Court of Appeal rules on access to court documents by asbestos victims' support groups
The applicant is a non-profit unincorporated association representing asbestos victims' support groups in the UK and it sought access to various documents produced in a case between a parent company and an employee of its subsidiary who contracted asbestosis.
CPR r5.4C provides that non-parties can obtain statements of case (which includes the claim form, particulars of claim, defence and reply - but not documents filed with them) but the court's permission is required to obtain "from the records of the court a copy of any other document filed by a party…" At first instance, it was held that the applicant was entitled (subject to the court's permission) to all documents filed at court, including trial bundles and skeleton arguments. The Court of Appeal has now allowed the appeal from that decision and held as follows:
(1) The "records of the court" are documents kept by the court office as a record of the proceedings, principally "communications between the court and a party or other person" so eg the list of documents but not the disclosed documents themselves. Similarly "The receipt document for the trial bundles may be a record of the court, but not the trial bundles themselves".
The following documents are also not "records of the court" (and so cannot be obtained by non-parties under CPR r5.4C): the trial witness statements, the trial expert reports, the trial skeleton arguments or opening or closing notes or submissions, and the trial transcripts.
(2) However, the court has an inherent jurisdiction to allow non-parties to obtain copies of skeleton arguments/written submissions used in lieu of oral submissions (see GIO v Liverpool & London Steamship P&I ) as well as witness statements of witnesses (including experts) whose evidence stands as evidence in chief and would have been available for inspection during the course of the trial (see CPR r32.13). There is no inherent jurisdiction, though, to allow non-parties to obtain access to trial bundles and trial documents even if they have been referred to in skeleton arguments/written submissions, witness statements, expert reports or in open court.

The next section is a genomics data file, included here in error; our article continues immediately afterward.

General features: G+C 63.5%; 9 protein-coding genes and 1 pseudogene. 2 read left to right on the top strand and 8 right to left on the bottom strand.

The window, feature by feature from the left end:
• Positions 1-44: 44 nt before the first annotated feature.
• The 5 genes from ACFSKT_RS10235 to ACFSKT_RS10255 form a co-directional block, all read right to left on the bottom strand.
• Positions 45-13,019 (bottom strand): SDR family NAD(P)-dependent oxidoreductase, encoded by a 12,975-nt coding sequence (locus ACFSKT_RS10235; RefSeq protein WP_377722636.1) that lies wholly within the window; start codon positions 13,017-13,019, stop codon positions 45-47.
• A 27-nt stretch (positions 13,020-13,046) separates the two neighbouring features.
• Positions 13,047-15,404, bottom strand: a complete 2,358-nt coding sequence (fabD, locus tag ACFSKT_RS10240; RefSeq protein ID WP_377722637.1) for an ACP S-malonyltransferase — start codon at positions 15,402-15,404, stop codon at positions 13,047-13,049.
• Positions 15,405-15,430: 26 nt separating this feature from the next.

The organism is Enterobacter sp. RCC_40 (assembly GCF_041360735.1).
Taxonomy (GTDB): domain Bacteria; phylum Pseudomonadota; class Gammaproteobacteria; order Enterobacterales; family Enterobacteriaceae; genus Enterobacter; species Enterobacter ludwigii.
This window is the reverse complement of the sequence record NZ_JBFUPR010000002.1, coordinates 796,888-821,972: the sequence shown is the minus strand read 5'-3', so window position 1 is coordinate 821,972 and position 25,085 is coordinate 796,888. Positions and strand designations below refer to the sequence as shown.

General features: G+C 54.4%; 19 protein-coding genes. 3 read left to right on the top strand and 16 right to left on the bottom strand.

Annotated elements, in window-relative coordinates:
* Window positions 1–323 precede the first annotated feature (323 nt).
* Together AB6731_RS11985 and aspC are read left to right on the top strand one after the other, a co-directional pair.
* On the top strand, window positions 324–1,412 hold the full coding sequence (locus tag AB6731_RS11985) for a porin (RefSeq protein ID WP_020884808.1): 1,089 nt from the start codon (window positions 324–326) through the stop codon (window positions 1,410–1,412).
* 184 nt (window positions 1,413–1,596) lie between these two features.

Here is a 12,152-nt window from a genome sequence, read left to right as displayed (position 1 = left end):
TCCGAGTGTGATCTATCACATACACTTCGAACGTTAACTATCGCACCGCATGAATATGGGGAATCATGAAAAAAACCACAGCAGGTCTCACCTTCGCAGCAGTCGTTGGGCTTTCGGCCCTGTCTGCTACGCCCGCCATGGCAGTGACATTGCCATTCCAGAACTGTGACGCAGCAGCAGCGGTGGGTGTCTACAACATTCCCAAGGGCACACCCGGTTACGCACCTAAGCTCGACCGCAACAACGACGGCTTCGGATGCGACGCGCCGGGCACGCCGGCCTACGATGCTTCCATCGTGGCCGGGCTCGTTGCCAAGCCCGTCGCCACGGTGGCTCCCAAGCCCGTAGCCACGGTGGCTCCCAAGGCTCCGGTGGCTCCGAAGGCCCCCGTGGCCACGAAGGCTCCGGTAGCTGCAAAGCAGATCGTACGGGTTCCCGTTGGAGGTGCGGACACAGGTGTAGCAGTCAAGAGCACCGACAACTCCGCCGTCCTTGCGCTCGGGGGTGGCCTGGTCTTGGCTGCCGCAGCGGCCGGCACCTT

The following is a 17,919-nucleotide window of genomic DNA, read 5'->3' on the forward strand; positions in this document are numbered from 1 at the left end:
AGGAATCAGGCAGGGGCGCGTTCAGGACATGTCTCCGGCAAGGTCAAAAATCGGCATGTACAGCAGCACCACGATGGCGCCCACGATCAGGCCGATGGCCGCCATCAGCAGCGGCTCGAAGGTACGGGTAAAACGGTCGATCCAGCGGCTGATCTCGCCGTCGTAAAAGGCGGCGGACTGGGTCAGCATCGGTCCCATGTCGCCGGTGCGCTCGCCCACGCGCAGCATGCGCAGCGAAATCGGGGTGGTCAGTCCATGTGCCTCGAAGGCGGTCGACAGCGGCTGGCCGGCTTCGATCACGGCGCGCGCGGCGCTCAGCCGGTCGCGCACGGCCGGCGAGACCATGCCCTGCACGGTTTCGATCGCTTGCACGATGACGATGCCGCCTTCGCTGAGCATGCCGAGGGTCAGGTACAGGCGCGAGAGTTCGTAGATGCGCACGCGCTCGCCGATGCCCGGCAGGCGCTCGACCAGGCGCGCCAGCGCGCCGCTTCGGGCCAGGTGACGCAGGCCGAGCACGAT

(3) As to the exercise of the court's discretion, Moore-Bick LJ in Dian v Davis Frankel & Mead  held that anyone with a legitimate interest should generally be given permission where documents were read by the court as part of the decision-making process (but not where documents have not been judicially considered at all). In this case, it was held that the same principle applies even if a case settles before judgment (provided that there has been an "effective hearing"), because the principle of open justice is engaged.
Where the principle of open justice is engaged and the applicant has a legitimate interest in inspecting the document(s), permission is likely to be given.
In this case, the respondent argued that the applicant did not intend to use the documents which it sought for its own research, but instead intended to publish them in the hope that someone else might make use of them, and so it did not have a legitimate interest. That argument was rejected: "As the authorities make clear, an entirely private or commercial interest in a document can qualify as a legitimate interest". Here, the applicant had a legitimate interest in helping asbestos victims and promoting asbestos knowledge and safety.